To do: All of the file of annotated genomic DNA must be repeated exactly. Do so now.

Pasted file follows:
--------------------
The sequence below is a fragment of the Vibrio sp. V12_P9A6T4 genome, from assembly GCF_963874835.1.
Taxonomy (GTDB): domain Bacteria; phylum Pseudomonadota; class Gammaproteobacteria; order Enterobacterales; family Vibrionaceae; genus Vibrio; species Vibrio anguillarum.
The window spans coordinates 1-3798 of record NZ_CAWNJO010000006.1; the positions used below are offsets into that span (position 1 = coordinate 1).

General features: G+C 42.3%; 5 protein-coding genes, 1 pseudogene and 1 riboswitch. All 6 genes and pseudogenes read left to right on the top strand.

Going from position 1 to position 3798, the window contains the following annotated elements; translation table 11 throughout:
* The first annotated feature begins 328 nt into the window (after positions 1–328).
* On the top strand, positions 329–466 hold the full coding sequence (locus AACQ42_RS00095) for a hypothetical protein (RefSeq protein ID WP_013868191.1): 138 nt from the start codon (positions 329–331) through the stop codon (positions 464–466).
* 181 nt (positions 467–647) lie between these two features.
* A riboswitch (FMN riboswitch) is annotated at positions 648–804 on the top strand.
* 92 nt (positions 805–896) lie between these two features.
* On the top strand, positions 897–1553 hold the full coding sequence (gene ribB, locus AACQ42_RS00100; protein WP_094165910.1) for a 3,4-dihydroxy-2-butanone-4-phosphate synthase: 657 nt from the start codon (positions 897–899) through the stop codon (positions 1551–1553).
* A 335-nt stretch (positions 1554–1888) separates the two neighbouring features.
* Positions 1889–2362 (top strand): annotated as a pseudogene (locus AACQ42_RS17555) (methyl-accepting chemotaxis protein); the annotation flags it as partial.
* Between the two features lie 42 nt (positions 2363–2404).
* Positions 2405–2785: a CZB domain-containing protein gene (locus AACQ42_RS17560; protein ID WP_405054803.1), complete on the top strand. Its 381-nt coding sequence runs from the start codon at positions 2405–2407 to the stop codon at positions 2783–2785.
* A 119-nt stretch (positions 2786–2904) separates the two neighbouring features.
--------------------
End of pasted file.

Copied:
The sequence below is a fragment of the Vibrio sp. V12_P9A6T4 genome, from assembly GCF_963874835.1.
Taxonomy (GTDB): domain Bacteria; phylum Pseudomonadota; class Gammaproteobacteria; order Enterobacterales; family Vibrionaceae; genus Vibrio; species Vibrio anguillarum.
The window spans coordinates 1-3798 of record NZ_CAWNJO010000006.1; the positions used below are offsets into that span (position 1 = coordinate 1).

General features: G+C 42.3%; 5 protein-coding genes, 1 pseudogene and 1 riboswitch. All 6 genes and pseudogenes read left to right on the top strand.

Going from position 1 to position 3798, the window contains the following annotated elements; translation table 11 throughout:
* The first annotated feature begins 328 nt into the window (after positions 1–328).
* On the top strand, positions 329–466 hold the full coding sequence (locus AACQ42_RS00095) for a hypothetical protein (RefSeq protein ID WP_013868191.1): 138 nt from the start codon (positions 329–331) through the stop codon (positions 464–466).
* 181 nt (positions 467–647) lie between these two features.
* A riboswitch (FMN riboswitch) is annotated at positions 648–804 on the top strand.
* 92 nt (positions 805–896) lie between these two features.
* On the top strand, positions 897–1553 hold the full coding sequence (gene ribB, locus AACQ42_RS00100; protein WP_094165910.1) for a 3,4-dihydroxy-2-butanone-4-phosphate synthase: 657 nt from the start codon (positions 897–899) through the stop codon (positions 1551–1553).
* A 335-nt stretch (positions 1554–1888) separates the two neighbouring features.
* Positions 1889–2362 (top strand): annotated as a pseudogene (locus AACQ42_RS17555) (methyl-accepting chemotaxis protein); the annotation flags it as partial.
* Between the two features lie 42 nt (positions 2363–2404).
* Positions 2405–2785: a CZB domain-containing protein gene (locus AACQ42_RS17560; protein ID WP_405054803.1), complete on the top strand. Its 381-nt coding sequence runs from the start codon at positions 2405–2407 to the stop codon at positions 2783–2785.
* A 119-nt stretch (positions 2786–2904) separates the two neighbouring features.